Return of user-replaceable batteries in new phones becomes a reality. European Council approves new rules, requiring all new phones in the EU to have easily replaceable batteries.
Approved: User-replaceable batteries
The European Council has unanimously approved this new regulation, signifying its near-completion. Manufacturers must now work on incorporating (or rather reintroducing) user-replaceable batteries into their phones, with just over three years to do so. Android Authority reported on the adoption of this regulation.
By 2027, all new phones will be required to have this feature, indicating an imminent development phase. It poses a significant challenge for many manufacturers, and companies like Apple may strongly dislike this decision. After being compelled to switch to the USB-C port, they are now obligated to implement user-replaceable batteries as well.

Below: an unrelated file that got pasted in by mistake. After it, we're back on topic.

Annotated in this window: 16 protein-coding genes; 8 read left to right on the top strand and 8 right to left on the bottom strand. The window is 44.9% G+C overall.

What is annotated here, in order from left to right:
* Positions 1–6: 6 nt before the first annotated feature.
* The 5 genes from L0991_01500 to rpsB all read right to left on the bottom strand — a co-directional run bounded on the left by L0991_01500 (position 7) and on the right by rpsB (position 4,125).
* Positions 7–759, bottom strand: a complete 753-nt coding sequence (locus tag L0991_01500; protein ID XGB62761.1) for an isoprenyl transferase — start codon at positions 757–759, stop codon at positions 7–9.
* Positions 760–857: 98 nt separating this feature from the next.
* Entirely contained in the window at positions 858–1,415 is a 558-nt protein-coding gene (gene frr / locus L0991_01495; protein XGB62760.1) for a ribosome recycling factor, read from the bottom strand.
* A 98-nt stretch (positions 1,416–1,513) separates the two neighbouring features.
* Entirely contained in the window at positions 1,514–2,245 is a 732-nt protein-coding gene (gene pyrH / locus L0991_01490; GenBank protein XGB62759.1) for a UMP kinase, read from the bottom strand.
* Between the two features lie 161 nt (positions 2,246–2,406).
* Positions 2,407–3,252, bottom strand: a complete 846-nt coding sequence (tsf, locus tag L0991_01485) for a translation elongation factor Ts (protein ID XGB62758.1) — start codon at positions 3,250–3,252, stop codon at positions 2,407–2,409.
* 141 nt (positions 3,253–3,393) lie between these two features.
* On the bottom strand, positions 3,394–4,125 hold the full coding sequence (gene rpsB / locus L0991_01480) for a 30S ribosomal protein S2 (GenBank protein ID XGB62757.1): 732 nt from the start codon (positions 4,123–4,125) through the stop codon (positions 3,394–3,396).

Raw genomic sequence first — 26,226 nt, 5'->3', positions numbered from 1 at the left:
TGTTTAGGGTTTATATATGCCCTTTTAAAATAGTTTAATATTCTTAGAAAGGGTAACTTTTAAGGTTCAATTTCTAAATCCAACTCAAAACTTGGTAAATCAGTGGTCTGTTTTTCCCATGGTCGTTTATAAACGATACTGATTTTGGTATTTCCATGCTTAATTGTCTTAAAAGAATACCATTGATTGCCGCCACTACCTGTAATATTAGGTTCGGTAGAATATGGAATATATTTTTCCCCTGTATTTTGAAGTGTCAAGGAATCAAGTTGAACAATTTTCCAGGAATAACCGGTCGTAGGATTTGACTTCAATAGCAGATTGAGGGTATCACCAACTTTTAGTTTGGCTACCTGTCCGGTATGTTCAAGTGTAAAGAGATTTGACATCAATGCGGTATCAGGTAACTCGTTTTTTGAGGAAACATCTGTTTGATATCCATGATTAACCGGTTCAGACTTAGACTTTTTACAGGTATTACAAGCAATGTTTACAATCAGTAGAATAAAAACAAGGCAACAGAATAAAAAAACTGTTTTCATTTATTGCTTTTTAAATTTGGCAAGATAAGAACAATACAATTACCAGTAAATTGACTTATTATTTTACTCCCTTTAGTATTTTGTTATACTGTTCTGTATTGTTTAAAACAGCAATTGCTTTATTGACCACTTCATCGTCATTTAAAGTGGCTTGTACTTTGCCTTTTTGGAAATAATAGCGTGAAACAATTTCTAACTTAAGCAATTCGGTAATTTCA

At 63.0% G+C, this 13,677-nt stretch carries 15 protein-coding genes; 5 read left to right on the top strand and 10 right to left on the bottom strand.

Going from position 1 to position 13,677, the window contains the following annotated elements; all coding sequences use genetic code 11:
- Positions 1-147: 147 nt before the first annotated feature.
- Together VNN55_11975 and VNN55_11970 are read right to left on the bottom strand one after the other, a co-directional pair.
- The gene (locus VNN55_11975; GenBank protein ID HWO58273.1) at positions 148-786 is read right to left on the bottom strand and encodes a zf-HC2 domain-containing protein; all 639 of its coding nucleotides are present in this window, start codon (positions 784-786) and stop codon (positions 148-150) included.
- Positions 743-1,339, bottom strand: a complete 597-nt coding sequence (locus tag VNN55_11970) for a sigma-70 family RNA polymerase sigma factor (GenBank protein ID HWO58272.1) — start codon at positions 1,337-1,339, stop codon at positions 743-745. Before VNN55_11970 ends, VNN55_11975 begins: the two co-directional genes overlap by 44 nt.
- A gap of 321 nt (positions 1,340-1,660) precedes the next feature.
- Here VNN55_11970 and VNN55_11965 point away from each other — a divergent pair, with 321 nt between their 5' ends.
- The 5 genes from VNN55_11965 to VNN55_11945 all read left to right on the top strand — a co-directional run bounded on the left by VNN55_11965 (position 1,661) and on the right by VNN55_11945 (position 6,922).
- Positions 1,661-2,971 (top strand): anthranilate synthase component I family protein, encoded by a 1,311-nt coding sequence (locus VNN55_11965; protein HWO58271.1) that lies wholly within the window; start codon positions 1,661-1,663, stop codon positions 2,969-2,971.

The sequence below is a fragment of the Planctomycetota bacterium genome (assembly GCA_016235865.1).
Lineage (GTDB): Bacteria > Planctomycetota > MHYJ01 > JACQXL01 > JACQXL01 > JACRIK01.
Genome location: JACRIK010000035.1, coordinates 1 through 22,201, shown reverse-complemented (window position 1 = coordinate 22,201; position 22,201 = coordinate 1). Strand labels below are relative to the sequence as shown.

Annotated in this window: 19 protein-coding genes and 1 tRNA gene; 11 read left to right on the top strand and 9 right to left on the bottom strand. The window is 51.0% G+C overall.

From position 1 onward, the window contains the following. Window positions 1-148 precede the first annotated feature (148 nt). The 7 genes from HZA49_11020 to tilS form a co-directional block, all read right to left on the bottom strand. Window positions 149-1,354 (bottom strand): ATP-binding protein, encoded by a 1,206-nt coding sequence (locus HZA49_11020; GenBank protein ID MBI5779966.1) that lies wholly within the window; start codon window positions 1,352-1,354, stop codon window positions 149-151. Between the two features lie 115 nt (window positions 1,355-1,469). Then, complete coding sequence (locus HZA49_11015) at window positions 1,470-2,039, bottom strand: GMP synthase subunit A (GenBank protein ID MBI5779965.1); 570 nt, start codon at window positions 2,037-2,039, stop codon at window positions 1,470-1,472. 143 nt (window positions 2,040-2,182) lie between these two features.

Win or lose?
The question is whether it will be a win or a loss for users. This regulation only applies to the EU, and as known, practically no phone manufacturer designs their phones exclusively for Europe. Phones are designed to be sold everywhere, and this regulation could break that bond.
When a manufacturer calculates that developing specially tailored phones for Europe is not profitable, two things can happen. Either they start making phones with replaceable batteries for all markets, or they simply disappear from European markets. It wouldn’t be surprising if smaller manufacturers actually packed their bags and left Europe.
How will future phones change?
The most interesting thing will be to see how phones transform because of this requirement. The easiest solution is to make a removable back cover, but we predict that manufacturers won’t go back to that and will instead come up with something more interesting and sophisticated. However, it’s clear that designs relying heavily on the use of adhesives will have to undergo significant changes.